Are you thinking about visiting the most famous Buddha statues on earth? Do your daydreams drift to mountain paths that lead to ancient caves packed with Buddhist art and relics? If so, you are not alone. Thousands of people set off each year in a quest to view Buddhist artworks and to investigate sacred sites in China, India, Sri Lanka, Southeast Asia and elsewhere.
Buddhist-influenced art is everywhere, but the biggest repositories are of course in Asia, primarily China and India, where the historic Buddha, Siddhartha Gautama, spent most of his life, lo those many years ago.
This is not to ignore the world’s major museums in places like London, New York and Tokyo, where oodles of ancient Buddhist artifacts sit, silently watching as whispering crowds pass by. But, if you want the “real thing,” gigantic statues carved into the sides of mountains, gasp-inducing relics like one of the Buddha’s actual teeth (!), or Sri Lanka’s nearly-impossible-to-find “Buddha with the Sapphire Eyes,” then you’ll have to pack a few bags and head for the airport.
The lion’s share, or in this case elephant’s share, of Buddhist art and artifacts are in far flung places that are not always easy to find. So, get your visas and vaccinations up to date, pull those old trunks out of the attic and get ready to travel. Here are some of the world’s best Buddhist artworks and sacred sites, listed by country:
Bodh Gaya is the city where the Buddha became enlightened and is perhaps the primary destination for all Buddhist travelers. The city is in the state of Bihar, and the best time to visit is between October and February.
Dharamsala is the spiritual home to many of the world’s Tibetan Buddhists, and the official residence of the Dalai Lama. Tourists are always welcome but are advised to book well in advance of travel.
There are two key places, and hundreds of other ones, for Buddhist travelers to see while in Sri Lanka. One is Anuradhapura and the other is Polonnaruwa. In the former, visitors can sit under a Bodhi tree, the sapling of which came from the Indian original under which the Buddha became enlightened. It was planted in 288 B.C. and still stands today. Polonnaruwa is home to some of the most impressive Buddha statues and related sculptures in the world. Because Sri Lanka is a nation truly off the beaten path, even tourist season is not congested in these holy, ancient sites.
Buddhism probably arrived in China a century after the enlightenment of the religion’s founder. No one knows for sure, but the obvious result is that China is one of the globe’s largest storehouses of sacred Buddhist art, temples and artifacts. It is easy to get lost in the overwhelming volume of holy places on a trip to China, but at least five sites stand out. The Tanzhe, Lama, and Guanghua temples contain some of the finest architecture of the period, while the mesmerizing caves in Yungang and Longmen contain stone sculptural reliefs that seem to inspire, at once, reverent silence and genuine ecstasy. Sadly, the Chinese government forbids religious worship, so these pristine sites are open primarily for the regular swarms of tourists who travel halfway across the world.
Home to millions of Buddhists, Thailand is a prime target for tourists who want to see the best in Buddhist art and temple construction. Bangkok alone is home to two preeminent examples: Wat Phra Kaew and Wat Pho. The first is the most important temple in the nation, the second is the biggest. Both are breathtaking and feature a unique Thai flavor that is evident in no other Buddhist art or architecture on earth.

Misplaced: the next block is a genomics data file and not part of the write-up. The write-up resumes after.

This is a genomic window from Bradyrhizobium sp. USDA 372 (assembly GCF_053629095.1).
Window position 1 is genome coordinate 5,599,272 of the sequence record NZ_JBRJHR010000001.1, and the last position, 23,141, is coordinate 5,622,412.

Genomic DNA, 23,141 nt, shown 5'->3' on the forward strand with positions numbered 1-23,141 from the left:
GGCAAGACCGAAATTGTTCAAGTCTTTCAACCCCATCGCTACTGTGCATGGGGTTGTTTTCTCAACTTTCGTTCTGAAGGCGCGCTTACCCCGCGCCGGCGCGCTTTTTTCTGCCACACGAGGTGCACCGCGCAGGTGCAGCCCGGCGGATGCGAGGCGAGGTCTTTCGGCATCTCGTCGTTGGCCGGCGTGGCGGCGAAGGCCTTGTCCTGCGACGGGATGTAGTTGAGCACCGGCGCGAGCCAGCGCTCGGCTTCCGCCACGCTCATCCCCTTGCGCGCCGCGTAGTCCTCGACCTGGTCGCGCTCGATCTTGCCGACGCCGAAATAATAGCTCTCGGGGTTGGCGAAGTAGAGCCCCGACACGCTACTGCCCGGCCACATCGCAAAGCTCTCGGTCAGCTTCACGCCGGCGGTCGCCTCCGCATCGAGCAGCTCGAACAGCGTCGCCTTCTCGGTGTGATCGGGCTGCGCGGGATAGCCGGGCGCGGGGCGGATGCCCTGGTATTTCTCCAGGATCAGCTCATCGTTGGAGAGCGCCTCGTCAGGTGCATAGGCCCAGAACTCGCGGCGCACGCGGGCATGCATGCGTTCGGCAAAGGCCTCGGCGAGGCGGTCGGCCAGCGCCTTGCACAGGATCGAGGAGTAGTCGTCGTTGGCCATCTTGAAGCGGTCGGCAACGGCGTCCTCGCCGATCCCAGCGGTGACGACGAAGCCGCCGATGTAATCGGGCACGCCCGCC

Another “off the main road” nation, tiny Nepal is primarily a Hindu state, but the 10 percent of its population that is Buddhist has bragging rights to some of the best and holiest sites in the world. The town of Lumbini is where the Buddha was born in 563 BCE. The tiny town is one of the holiest of all Buddhist pilgrimage sites in existence. In fact, UNESCO granted the city World Heritage status in 1997.
Many tourists in Japan book a session at a traditional tea house in order to learn about the ancient Buddhist ritual that uses matcha tea as its focal point. Matcha tea was brought to Japan by monks many hundreds of years ago and is still the center of the Zen-influenced ceremony.
For those who are of a more athletic nature, the Shikoku Pilgrimage offers ardent tourists the chance to spend a month or two walking 750 miles (1,200 kilometers) in order to visit 88 Buddhist temples. Many people consider this trek the grand-daddy of Buddhist tours, often attempting it when they are still young and healthy. Some pilgrims have begun the journey young and healthy and ended up old and doddering just eight weeks later. All kidding aside, the Shikoku Pilgrimage is unique and infinitely rewarding. It is best to start with a thorough medical checkup before giving this one serious consideration.
No serious Buddhist art lover or traveler would visit Japan without seeing the “city of a thousand temples,” majestic Kyoto. The Genkakuji and Nanzenji are among the most famous of the bunch but even four weeks in Kyoto is not enough time to take in all the Buddhist art and culture that seems to literally seethe from the ground in this holy place.
Buddhist travelers are advised to contact religious and historic sites before making plans or buying air tickets. Some of the most sacred places have festivals and special days of the year when casual tourists are not always able to conveniently visit. But, because so many Buddhists visit these famous places, there is usually very good infrastructure (hotels, airports, hospitals) in nearly every location except the most remote. It is also helpful to remember that there are often strict rules about dress, for both women and men, at sacred sites. For example, bare legs and sandals are not always an option.
Visiting Buddhist sacred sites and art museums can be the highlight of a person’s life, which is all the more reason to plan ahead.